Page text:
Field cameras that can fold with 135mm sironar-Ngreenspun.com : LUSENET : Large format photography : One Thread
Hello to everybody,
I'd like to get some advise concerning folding 4x5 field cameras that can be folded with a lens (specificly my favorite 135mm/5.6 Rodenstock sironar-N). If anyone knows about any camera that can do this (not including the press-type cameras i.e graflex and linhof), please let me know.
Hagai Kaufman Albatross Aerial Photography Tel Aviv ISRAEL www.albatross.co.il
-- Hagai Kaufman (email@example.com), October 05, 2001
I have the Caltar N 135mm/5.6, which I believe is the same lens. It folds into my Wista DX wood field - just barely. On a lens board with a slight recess it would fit perfectly.
-- Scott Bacon (firstname.lastname@example.org), October 05, 2001.
The 135mm Sironar-N will close inside Horseman's 45HD and 45FA cameras and will easily close inside Wista's Field Cameras and the Technical VX and SP if you turn the lensboard around before closing the camera.
-- Steve Artz (email@example.com), October 05, 2001.
Linhof technika can be folded with 135 and 150 Rodenstock sironar-N and with 135 and 150 Rodenstock sironar-S !!!
-- dg (firstname.lastname@example.org), October 05, 2001.
Hi, The WALKER TITAN can fold witch a Sironar 135N, just barely, but it folds. The camera is one of the most rugged and versatile on the market. Go to www.walkercameras.com Good luck Urs
-- Urs Bernhard (email@example.com), October 05, 2001.
You can fold up any of the Wista technical field cameras (RF, SP and VX) with the 135mm Sironar N. When using a lensboard with a hole that is centered (some predrilled lensboards offset the mounting hole slightly), you can close the camera with a lens having a front filter diameter of 52mm. I have a Rodenstock 150mm Sironar S with a 49mm filter diameter that fits with both offset and centered lensboards. Your 135mm has a 40.5mm filter size -- I see no problem whatsoever with these cameras.
-- Matt Long (firstname.lastname@example.org), October 05, 2001.
I understand your question, but I'm not sure I understand the motivation. Is it to minimize the bulk required when carrying your system, to protect the lens during transport, or for rapid deployment when you want to take a picture?
My answer hinges on what you consider a "field" camera. Both my current cameras are monorails that are specifically designed to be used in the field - the Toho FC-45X and the Linhof Technikardan TK45S. Neither "fold up" like a traditional flat bed field camera, or a clamshell press/technical camera. However, either one can be collapsed and transported with a lens in place. I do it all the time, and unlike the flat bed and press/technical cameras, they are much less restrictive in terms of what lenses you can leave mounted during transport. The only restriction is that the rear element must not be so deep it contacts the ground glass. One the Linhof that means any lens with a rear element depth of about 2" or less (every lens I am currently using on this camera from 75mm - 450mm can be transported on the camera - including a 210mm APO Symmar). The Toho the maximum rear element depth is just over an inch. Since I use this camera with compact light weight lenses, it can easily be transported with lenses from 90mm to 300mm mounted (90mm Congo, 135mm APO Sironar-N, 200mm Nikkor M and 300mm Nikkor M).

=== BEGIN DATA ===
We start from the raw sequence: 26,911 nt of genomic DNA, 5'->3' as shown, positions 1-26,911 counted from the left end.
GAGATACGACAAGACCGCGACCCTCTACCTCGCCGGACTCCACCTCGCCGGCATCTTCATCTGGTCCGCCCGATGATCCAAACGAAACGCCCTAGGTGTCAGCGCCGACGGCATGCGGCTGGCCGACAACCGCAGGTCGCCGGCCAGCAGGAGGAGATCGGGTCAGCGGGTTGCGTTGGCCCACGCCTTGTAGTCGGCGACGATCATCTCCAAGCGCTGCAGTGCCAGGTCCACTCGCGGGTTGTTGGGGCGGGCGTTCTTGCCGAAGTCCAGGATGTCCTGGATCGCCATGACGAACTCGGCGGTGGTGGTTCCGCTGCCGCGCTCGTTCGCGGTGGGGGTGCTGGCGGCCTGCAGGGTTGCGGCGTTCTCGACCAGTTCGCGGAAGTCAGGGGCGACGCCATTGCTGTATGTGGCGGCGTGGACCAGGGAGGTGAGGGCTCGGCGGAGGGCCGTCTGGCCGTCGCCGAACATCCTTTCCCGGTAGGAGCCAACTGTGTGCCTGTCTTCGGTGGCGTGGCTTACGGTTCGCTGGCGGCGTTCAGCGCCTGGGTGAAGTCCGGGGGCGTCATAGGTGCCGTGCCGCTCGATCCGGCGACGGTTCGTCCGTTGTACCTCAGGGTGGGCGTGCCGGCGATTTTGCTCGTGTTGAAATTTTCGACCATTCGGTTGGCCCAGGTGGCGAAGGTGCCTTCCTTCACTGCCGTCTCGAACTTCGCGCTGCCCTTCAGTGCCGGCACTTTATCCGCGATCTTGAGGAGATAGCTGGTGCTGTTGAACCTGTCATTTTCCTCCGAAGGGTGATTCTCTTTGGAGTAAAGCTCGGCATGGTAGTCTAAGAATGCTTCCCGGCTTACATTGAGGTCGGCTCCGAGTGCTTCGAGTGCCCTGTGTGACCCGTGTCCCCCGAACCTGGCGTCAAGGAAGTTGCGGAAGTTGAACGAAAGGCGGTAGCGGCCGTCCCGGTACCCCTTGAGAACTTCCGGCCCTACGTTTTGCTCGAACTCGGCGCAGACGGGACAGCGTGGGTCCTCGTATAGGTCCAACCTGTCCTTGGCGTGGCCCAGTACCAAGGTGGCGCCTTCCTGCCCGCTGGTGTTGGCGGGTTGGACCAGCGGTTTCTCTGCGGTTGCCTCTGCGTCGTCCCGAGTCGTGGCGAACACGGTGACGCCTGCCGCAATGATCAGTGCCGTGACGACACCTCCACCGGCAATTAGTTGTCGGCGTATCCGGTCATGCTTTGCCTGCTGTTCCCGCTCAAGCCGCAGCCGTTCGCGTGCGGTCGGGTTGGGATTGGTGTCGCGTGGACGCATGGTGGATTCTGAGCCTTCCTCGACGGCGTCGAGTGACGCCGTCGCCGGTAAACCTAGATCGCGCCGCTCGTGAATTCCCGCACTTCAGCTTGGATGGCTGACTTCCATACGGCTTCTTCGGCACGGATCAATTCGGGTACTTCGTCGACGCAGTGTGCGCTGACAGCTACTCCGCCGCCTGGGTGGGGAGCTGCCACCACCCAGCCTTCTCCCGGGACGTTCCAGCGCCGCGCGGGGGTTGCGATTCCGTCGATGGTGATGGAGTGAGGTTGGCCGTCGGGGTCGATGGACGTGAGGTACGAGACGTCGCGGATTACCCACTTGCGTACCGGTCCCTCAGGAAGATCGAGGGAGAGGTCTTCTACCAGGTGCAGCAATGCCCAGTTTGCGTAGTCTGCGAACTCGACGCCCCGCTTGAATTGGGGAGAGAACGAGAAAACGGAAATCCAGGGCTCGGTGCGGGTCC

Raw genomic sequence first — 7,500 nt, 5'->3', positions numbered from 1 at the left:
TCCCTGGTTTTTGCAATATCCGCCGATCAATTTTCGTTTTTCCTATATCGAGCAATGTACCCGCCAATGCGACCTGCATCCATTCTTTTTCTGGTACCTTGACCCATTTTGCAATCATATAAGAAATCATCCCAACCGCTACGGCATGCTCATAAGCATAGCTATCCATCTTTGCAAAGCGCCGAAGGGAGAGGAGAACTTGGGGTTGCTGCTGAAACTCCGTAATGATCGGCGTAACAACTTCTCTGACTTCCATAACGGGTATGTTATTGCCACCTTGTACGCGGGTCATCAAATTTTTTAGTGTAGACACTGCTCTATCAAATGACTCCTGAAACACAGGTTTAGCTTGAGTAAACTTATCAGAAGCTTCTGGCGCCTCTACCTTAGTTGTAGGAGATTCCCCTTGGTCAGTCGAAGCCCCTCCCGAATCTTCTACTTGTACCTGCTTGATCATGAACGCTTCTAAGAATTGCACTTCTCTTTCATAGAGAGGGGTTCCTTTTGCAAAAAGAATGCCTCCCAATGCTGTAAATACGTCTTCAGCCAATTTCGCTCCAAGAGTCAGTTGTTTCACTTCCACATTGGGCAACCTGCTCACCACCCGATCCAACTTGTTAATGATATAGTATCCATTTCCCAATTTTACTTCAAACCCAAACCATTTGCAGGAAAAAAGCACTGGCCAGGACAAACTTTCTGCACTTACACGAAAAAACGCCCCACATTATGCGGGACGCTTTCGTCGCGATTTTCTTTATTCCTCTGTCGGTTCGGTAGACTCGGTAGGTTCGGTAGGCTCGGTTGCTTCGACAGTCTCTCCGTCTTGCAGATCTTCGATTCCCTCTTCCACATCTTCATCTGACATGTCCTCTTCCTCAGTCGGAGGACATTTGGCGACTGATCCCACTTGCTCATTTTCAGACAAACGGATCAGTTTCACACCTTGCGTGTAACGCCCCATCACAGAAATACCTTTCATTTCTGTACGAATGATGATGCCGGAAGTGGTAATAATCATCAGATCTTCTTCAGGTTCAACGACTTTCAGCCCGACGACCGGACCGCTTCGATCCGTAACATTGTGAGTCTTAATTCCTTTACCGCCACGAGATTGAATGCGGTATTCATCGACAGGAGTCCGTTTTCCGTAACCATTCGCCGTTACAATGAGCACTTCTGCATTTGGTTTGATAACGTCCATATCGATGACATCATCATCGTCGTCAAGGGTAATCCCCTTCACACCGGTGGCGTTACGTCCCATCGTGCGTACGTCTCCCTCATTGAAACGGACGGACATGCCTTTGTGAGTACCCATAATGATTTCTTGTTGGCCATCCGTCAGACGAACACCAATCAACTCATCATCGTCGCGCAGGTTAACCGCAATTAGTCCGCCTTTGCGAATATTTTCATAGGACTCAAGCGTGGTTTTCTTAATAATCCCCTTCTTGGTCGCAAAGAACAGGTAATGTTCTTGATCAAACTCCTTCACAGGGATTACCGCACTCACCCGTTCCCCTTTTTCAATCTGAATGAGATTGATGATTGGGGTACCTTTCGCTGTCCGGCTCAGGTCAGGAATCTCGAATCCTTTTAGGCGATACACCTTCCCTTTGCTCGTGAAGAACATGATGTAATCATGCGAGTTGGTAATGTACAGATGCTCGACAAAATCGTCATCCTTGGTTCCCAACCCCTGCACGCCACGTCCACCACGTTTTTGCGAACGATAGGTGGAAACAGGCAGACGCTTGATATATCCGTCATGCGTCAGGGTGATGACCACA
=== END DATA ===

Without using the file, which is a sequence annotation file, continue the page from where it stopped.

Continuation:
I'm not sure if either of these cameras meet your other needs, but I almost always transport them with a lens mounted to save room in my pack. I usually just leave whatever lens I was last shooting with on the camera when I pack it up for transport. Saves a little time when packing up, and on occasion it also ends up being the "right" lens for my next shot - again saving a little time (although that's not my motivation for leaving a lens mounted during transport - swapping lenses only takes a few seconds). Having a lens mounted on the camera during transport also protects the front side of the ground glass on these two cameras when carring them in the pack (otherwise, the front side of the ground glass is exposed through the opening in the front standard.
-- Kerry Thalmann (email@example.com), October 05, 2001.
Hagai, have you considered the non-folding Ebony SW45? You can leave any lens on this and its ready to use in an instant.
-- paul owen (firstname.lastname@example.org), October 05, 2001.
I'm thinking on getting a Walker titan. If you use one, I would be happy to know one more thing about the way it opens and closes: what is the opening and closing sequence and what operations you need to do to open and close it.
I thought about the toyo 45ax, but luckily had the chance to check it out before and didn't like the way it opens and especially closes - very fiddley. I like to road around the city by foot with a small pack and tripod. When I feel like making a picture I like to setup quickly and fold down just as quick.
Thanks everyone for the reply,
-- Hagai Kaufman (email@example.com), October 07, 2001.
I just received a Caltar II-N 135mm, f-5.6 lens and found that it will fit on an older (circa 1991) Zone VI field camera if the lens is reversed in the front standard. There is a 5/8" clearance (and maybe a smidge more) between the bed and the focusing rails when the camera is folded up. The back element of the lens measures ~5/8" thick, so it is a tight fit.
-- David Erb (firstname.lastname@example.org), October 09, 2001.